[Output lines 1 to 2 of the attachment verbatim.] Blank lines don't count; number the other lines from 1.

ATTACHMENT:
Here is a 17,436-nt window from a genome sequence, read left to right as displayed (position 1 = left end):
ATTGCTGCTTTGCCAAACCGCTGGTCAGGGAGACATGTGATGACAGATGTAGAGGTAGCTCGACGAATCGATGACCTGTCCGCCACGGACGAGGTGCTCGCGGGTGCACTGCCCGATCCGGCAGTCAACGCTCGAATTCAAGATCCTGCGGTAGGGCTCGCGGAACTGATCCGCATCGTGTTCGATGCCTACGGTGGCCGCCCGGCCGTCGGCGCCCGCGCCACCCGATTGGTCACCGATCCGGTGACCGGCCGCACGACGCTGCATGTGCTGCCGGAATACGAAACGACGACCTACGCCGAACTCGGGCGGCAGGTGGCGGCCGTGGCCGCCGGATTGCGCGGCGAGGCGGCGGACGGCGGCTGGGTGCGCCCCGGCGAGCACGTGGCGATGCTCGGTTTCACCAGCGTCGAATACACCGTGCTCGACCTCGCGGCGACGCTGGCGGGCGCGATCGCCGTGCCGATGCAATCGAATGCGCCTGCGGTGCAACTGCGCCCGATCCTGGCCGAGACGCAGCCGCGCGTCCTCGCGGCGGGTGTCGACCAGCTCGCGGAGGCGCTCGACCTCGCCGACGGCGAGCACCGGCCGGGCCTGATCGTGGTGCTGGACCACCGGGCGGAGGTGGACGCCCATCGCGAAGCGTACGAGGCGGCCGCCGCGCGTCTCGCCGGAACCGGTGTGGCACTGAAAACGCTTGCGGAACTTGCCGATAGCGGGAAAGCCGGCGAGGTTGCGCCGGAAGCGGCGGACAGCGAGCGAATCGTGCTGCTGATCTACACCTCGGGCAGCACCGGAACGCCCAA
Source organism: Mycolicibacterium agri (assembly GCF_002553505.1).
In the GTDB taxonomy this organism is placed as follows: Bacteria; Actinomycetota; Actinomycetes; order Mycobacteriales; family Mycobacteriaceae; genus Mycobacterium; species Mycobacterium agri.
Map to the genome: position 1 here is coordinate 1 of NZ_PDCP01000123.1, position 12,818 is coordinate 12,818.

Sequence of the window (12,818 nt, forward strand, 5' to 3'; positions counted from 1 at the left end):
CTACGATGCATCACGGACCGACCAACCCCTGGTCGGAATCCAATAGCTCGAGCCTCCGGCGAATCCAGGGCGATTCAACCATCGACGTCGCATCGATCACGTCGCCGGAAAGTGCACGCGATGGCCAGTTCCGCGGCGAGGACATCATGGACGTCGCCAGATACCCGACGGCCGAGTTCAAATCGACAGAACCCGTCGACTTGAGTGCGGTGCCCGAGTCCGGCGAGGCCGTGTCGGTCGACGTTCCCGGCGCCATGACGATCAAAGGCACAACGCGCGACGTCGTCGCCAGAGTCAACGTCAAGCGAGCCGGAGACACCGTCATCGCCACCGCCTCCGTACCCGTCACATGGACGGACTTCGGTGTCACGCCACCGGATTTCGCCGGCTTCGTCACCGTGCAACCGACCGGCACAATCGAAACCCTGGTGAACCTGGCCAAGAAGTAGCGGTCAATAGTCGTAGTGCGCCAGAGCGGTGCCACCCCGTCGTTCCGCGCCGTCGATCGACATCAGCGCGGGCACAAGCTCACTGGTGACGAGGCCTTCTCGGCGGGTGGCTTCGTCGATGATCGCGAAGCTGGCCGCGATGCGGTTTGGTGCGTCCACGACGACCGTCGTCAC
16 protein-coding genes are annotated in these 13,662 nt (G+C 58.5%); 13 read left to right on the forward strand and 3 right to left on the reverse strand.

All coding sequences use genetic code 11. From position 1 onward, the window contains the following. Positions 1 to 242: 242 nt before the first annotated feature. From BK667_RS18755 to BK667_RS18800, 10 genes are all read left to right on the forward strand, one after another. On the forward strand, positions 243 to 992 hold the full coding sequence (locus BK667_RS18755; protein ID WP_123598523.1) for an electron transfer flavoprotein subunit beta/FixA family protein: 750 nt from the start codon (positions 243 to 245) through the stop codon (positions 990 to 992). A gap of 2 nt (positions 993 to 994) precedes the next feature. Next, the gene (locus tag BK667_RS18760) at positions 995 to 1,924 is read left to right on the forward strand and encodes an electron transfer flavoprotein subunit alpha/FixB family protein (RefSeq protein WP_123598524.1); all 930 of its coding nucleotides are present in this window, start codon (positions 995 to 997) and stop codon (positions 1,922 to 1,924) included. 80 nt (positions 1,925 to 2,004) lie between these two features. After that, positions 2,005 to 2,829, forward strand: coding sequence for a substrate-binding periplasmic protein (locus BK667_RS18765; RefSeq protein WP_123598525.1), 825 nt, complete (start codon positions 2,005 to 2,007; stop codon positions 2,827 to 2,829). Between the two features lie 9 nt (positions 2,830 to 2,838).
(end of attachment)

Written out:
Here is a 17,436-nt window from a genome sequence, read left to right as displayed (position 1 = left end):
ATTGCTGCTTTGCCAAACCGCTGGTCAGGGAGACATGTGATGACAGATGTAGAGGTAGCTCGACGAATCGATGACCTGTCCGCCACGGACGAGGTGCTCGCGGGTGCACTGCCCGATCCGGCAGTCAACGCTCGAATTCAAGATCCTGCGGTAGGGCTCGCGGAACTGATCCGCATCGTGTTCGATGCCTACGGTGGCCGCCCGGCCGTCGGCGCCCGCGCCACCCGATTGGTCACCGATCCGGTGACCGGCCGCACGACGCTGCATGTGCTGCCGGAATACGAAACGACGACCTACGCCGAACTCGGGCGGCAGGTGGCGGCCGTGGCCGCCGGATTGCGCGGCGAGGCGGCGGACGGCGGCTGGGTGCGCCCCGGCGAGCACGTGGCGATGCTCGGTTTCACCAGCGTCGAATACACCGTGCTCGACCTCGCGGCGACGCTGGCGGGCGCGATCGCCGTGCCGATGCAATCGAATGCGCCTGCGGTGCAACTGCGCCCGATCCTGGCCGAGACGCAGCCGCGCGTCCTCGCGGCGGGTGTCGACCAGCTCGCGGAGGCGCTCGACCTCGCCGACGGCGAGCACCGGCCGGGCCTGATCGTGGTGCTGGACCACCGGGCGGAGGTGGACGCCCATCGCGAAGCGTACGAGGCGGCCGCCGCGCGTCTCGCCGGAACCGGTGTGGCACTGAAAACGCTTGCGGAACTTGCCGATAGCGGGAAAGCCGGCGAGGTTGCGCCGGAAGCGGCGGACAGCGAGCGAATCGTGCTGCTGATCTACACCTCGGGCAGCACCGGAACGCCCAA